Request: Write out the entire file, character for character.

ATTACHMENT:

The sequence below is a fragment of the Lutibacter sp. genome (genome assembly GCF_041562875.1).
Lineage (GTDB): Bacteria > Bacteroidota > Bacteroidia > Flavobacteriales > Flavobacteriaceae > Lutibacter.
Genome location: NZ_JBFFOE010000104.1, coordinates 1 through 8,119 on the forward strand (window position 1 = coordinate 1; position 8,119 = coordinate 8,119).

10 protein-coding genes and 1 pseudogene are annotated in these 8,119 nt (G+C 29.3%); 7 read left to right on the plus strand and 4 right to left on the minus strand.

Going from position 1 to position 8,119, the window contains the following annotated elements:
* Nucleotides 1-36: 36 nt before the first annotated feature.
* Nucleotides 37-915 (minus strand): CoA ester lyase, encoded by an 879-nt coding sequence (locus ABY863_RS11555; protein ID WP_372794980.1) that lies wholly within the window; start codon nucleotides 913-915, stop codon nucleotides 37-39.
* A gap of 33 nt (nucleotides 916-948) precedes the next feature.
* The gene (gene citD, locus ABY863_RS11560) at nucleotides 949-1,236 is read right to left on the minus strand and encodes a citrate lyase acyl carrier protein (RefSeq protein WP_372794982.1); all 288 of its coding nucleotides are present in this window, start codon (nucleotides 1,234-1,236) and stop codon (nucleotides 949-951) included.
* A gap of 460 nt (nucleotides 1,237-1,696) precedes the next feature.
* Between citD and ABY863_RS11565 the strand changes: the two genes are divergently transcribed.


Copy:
The sequence below is a fragment of the Lutibacter sp. genome (genome assembly GCF_041562875.1).
Lineage (GTDB): Bacteria > Bacteroidota > Bacteroidia > Flavobacteriales > Flavobacteriaceae > Lutibacter.
Genome location: NZ_JBFFOE010000104.1, coordinates 1 through 8,119 on the forward strand (window position 1 = coordinate 1; position 8,119 = coordinate 8,119).

10 protein-coding genes and 1 pseudogene are annotated in these 8,119 nt (G+C 29.3%); 7 read left to right on the plus strand and 4 right to left on the minus strand.

Going from position 1 to position 8,119, the window contains the following annotated elements:
* Nucleotides 1-36: 36 nt before the first annotated feature.
* Nucleotides 37-915 (minus strand): CoA ester lyase, encoded by an 879-nt coding sequence (locus ABY863_RS11555; protein ID WP_372794980.1) that lies wholly within the window; start codon nucleotides 913-915, stop codon nucleotides 37-39.
* A gap of 33 nt (nucleotides 916-948) precedes the next feature.
* The gene (gene citD, locus ABY863_RS11560) at nucleotides 949-1,236 is read right to left on the minus strand and encodes a citrate lyase acyl carrier protein (RefSeq protein WP_372794982.1); all 288 of its coding nucleotides are present in this window, start codon (nucleotides 1,234-1,236) and stop codon (nucleotides 949-951) included.
* A gap of 460 nt (nucleotides 1,237-1,696) precedes the next feature.
* Between citD and ABY863_RS11565 the strand changes: the two genes are divergently transcribed.